CBN and Foreign Airlines Disagree on $700 Million Stuck Funds

The unpaid ticket revenue issue in Nigeria has led to a disagreement between the Central Bank of Nigeria (CBN) and foreign airlines operating in the country.
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On Tuesday, the CBN declared that it had completed the payment of all verified claims by foreign airlines, disbursing an additional $64.44 million to the concerned airlines. This payment brought the total verified amount paid to the air transport sector to $136.73 million, and the CBN asserted that "all the verified airline claims had now been cleared."

According to a statement issued by Mrs. Hakama Sidi Ali, the CBN Acting Director of Corporate Communications, titled "FX Backlog: CBN Concludes Payment of All Verified Claims By Airlines," the apex bank fulfilled its commitment to clear the backlog of foreign exchange owed to foreign airlines in the country.

The statement highlighted the dedication of CBN Governor Olayemi Cardoso and his team to ensuring the clearance of verified backlog payments across all sectors, aiming to restore confidence in the Nigerian foreign exchange market.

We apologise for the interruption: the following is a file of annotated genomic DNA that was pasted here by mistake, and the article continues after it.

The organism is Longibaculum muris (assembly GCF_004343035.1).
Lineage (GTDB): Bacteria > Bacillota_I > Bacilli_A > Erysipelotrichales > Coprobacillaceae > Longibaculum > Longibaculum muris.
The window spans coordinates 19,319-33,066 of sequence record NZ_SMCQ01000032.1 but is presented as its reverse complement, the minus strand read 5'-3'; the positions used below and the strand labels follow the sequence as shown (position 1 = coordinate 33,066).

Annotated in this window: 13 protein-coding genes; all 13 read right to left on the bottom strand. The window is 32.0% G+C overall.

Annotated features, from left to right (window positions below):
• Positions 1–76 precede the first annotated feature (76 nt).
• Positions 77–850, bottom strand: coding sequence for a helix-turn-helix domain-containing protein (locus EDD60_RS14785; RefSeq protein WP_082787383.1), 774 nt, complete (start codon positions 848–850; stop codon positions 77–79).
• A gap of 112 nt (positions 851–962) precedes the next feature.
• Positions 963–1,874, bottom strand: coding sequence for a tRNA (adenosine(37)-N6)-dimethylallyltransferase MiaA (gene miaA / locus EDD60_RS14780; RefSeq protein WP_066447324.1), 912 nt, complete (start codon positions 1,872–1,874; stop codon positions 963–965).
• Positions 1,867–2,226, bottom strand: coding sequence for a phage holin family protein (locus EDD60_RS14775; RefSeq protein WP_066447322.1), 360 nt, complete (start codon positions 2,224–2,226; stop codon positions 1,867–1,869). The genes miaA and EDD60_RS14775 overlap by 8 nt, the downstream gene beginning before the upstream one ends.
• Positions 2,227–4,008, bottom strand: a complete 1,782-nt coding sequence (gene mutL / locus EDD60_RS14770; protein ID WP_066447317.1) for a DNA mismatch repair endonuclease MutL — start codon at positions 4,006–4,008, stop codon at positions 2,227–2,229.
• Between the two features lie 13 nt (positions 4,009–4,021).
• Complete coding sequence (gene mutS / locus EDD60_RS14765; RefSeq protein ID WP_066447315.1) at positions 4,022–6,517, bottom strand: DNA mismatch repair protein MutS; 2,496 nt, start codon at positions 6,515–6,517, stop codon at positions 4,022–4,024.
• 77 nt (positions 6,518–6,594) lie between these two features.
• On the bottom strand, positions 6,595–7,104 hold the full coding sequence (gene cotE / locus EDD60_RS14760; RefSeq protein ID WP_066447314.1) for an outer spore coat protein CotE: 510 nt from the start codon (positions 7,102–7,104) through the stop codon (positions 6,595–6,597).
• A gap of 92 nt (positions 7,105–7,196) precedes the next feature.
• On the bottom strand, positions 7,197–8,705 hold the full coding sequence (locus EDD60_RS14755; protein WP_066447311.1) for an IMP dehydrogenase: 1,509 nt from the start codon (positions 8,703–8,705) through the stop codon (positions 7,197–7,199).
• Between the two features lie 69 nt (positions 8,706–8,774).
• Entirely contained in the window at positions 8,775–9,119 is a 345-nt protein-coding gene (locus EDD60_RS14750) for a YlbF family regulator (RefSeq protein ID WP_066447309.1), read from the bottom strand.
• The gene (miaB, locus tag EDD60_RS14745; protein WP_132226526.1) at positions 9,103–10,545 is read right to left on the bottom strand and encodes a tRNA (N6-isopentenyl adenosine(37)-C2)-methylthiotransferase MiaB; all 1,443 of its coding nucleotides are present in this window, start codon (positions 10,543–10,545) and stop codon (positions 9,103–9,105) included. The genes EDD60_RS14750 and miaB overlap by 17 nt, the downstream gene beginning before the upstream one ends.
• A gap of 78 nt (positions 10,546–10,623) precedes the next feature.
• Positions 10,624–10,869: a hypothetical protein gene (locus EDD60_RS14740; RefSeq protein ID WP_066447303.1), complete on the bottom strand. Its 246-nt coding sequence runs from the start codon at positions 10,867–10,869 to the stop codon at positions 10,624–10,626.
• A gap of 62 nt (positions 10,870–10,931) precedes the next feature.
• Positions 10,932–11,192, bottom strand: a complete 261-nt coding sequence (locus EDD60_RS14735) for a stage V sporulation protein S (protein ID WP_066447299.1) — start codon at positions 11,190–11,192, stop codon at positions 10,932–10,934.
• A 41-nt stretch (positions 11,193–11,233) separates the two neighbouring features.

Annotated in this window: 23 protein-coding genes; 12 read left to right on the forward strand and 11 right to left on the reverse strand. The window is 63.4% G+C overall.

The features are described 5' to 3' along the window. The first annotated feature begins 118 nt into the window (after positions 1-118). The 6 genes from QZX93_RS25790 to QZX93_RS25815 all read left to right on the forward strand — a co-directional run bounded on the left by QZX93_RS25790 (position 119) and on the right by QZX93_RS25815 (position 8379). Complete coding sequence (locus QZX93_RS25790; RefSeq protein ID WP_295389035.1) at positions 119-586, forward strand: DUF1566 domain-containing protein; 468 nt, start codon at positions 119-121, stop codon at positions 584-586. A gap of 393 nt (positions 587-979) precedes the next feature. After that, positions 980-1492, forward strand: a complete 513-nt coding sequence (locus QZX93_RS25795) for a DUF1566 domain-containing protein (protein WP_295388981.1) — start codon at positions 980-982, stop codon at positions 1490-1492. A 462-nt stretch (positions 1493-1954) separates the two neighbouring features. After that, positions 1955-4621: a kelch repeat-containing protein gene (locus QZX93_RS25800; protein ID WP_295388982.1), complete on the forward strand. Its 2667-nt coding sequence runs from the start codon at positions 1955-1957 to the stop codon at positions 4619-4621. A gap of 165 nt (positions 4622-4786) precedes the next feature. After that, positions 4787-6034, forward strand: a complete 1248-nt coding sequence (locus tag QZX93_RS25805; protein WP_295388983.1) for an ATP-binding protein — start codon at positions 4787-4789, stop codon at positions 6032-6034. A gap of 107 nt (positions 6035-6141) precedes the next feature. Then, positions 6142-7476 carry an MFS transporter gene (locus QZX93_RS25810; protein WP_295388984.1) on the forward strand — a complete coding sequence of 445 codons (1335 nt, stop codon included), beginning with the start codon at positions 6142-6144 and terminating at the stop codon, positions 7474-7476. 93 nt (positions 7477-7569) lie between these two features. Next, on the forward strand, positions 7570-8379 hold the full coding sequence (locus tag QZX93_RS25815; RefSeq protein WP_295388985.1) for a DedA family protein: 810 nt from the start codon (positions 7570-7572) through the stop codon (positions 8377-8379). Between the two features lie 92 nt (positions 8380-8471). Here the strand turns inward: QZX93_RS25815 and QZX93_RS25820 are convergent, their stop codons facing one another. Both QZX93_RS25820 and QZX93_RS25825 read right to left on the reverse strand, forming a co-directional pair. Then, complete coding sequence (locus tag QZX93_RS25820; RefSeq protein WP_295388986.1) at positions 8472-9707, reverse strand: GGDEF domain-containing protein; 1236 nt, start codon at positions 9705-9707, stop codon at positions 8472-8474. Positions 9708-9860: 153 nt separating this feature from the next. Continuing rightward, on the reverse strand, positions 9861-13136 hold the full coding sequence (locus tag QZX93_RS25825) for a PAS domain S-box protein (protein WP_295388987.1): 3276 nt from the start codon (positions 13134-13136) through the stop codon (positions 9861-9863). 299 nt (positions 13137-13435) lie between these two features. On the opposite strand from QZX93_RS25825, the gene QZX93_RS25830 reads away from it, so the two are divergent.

Sidi Ali reassured Nigerians that the CBN was collaborating with stakeholders to enhance liquidity in the forex market, alleviating pressure on the naira.

However, the International Air Transport Association (IATA) responded promptly, commending the CBN for the recent payment but emphasizing that over $700 million remained trapped in the country.

While describing the $64.44m disbursement as a welcome development, IATA maintained that approximately $700m was still unpaid.

In a statement, the Geneva-Switzerland-based body representing global airlines, said, “IATA welcomes the Central Bank of Nigeria’s announcement this afternoon that it has released an additional $64.44m in blocked airline funds. While this development is encouraging it’s crucial to recognize that approximately $700m remains blocked with Nigeria’s commercial banks.

“As such there’s a considerable journey ahead in fully addressing the issue. This is exacerbated by the devaluation of the Nigerian Naira, which has dropped significantly against the dollar. Airlines should not be unfairly penalised by the lower exchange rate.

“We will continue to monitor the situation closely and work with the government to ensure that the environment remains conducive to ensuring Nigeria’s connectivity to international markets.”

The naira has continued to fall against the United States dollar with the local unit falling to an all-time low on Monday.

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